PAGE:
He also cites the influence of another name readers of this column will have heard before – Tamfum. Kiri encountered Tamfum at the National Theatre in Uganda and while they never got to spend the time learning together as Kiri had wanted, he found the Congolese guitarist inspirational.

He came from meeting him with a fire lit underneath him, and soon formed a band to continue his journey, transitioning from primarily playing bass to being a proper solo guitarist in his own right. Tamfum not only taught Kiri how to play better, but also imparted invaluable life lessons, becoming a significant influence and father figure in his life.

Image: Igihe TV

Thriving Live Music Scene, Transformative Encounters and Mentorship

The rise of live music in Rwanda has brought about a positive transformation in the industry. Kiri acknowledges the significant impact of festivals like Kigali Up, Isaano Eant, EANT Festival, Hobe Rwanda Festival, as well as the increased media coverage, in making live music more accessible. Kiri has played his part in these developments, and is grateful for the opportunity to inspire young guitarists and witness the smoother path they now have to pursue their musical dreams.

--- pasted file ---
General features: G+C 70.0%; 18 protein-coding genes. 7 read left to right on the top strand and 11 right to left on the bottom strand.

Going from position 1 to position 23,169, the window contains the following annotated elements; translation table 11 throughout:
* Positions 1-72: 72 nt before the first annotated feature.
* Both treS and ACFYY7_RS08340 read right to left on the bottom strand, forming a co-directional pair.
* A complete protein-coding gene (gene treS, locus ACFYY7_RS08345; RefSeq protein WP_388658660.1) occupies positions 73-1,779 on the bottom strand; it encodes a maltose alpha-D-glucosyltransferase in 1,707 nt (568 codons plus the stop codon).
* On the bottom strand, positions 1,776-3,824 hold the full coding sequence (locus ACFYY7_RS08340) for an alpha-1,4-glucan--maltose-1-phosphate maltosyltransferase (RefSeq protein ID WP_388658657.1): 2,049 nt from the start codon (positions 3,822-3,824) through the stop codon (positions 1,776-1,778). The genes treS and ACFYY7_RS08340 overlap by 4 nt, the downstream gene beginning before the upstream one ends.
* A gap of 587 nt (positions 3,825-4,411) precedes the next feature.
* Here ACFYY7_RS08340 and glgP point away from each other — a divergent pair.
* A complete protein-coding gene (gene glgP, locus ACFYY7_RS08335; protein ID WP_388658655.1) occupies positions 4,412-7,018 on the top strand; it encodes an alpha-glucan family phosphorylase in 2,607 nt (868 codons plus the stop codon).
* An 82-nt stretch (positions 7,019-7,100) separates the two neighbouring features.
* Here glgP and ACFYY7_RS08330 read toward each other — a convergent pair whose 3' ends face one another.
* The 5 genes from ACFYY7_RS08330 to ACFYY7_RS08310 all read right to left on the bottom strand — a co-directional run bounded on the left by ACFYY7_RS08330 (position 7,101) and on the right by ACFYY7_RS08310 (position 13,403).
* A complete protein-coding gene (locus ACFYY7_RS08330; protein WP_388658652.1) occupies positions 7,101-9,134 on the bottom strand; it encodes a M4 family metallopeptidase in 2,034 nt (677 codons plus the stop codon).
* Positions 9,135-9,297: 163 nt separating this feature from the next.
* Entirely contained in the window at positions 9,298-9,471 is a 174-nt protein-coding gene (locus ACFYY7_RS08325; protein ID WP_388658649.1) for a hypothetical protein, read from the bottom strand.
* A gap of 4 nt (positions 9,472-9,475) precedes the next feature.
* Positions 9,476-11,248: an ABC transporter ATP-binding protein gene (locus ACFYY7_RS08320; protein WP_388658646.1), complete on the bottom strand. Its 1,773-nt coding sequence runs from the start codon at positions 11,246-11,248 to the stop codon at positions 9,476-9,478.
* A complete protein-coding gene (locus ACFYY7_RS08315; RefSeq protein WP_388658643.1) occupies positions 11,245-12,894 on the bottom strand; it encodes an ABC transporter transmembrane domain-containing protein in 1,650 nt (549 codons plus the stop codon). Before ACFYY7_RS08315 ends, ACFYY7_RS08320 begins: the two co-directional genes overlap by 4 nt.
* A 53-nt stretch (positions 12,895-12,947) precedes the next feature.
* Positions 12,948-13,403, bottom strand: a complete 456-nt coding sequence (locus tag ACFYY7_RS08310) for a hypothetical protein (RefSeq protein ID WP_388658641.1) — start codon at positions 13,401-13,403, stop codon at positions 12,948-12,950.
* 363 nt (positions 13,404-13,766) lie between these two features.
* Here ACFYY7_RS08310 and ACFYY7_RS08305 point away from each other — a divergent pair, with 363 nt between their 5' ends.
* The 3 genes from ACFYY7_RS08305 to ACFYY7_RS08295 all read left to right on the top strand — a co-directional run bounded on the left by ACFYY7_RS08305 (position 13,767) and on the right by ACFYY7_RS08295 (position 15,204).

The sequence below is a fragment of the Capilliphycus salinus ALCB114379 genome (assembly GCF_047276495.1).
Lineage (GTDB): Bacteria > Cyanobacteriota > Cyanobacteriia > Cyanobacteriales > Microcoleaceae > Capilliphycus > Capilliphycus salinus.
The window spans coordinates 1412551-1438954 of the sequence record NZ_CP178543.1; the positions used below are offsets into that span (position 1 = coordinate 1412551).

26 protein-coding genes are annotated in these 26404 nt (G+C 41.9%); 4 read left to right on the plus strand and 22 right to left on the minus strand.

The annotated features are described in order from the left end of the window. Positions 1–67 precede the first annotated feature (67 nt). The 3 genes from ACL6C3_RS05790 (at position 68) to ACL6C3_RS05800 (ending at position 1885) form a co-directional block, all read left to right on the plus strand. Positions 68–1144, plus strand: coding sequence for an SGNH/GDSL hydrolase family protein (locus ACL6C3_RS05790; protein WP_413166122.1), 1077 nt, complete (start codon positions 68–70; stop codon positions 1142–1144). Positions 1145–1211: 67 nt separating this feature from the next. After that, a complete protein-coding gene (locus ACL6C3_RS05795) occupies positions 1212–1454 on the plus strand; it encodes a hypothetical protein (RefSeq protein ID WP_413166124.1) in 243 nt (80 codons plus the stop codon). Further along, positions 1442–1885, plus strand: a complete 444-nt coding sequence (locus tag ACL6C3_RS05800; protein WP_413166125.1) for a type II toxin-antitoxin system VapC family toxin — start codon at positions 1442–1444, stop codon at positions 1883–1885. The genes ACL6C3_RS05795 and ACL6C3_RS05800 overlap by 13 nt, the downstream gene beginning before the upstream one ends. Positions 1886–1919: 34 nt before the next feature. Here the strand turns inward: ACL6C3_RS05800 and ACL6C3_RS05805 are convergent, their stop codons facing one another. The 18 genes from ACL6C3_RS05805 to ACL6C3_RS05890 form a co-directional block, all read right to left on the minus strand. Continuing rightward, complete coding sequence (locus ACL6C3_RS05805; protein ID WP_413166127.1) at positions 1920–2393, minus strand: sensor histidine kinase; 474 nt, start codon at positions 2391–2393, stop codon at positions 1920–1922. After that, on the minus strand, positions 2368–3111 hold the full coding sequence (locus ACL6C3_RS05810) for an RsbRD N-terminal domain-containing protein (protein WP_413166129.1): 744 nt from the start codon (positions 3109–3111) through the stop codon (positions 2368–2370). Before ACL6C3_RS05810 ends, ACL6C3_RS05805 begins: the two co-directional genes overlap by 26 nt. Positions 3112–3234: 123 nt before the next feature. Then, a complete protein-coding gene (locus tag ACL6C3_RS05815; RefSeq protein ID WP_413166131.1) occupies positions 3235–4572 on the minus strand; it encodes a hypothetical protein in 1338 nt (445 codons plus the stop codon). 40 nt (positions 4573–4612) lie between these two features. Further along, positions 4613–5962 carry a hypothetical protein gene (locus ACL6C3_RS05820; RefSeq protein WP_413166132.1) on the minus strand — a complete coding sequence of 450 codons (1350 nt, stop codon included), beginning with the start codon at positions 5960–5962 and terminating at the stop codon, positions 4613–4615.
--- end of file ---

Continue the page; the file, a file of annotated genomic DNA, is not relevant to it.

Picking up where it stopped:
Kiri’s story highlights the challenges musicians face in securing stable employment within the music industry. Although he possesses original compositions, he has struggled to find the means to record and promote his songs. However, he is grateful to have found a way to address this issue and is now able to record his music.

Kiri’s story is one characterized by resilience, self-taught talent, and an unwavering passion for music. Despite the challenges he encountered along the way, he persevered, learned from mentors, and left an indelible mark on Rwanda’s music industry. He continues to navigate the ever-changing landscape of the music industry, striving to record and promote his own songs with the support of those who believe in his talent.

Find out more about Kiri at facebook.com/ruzamba.kr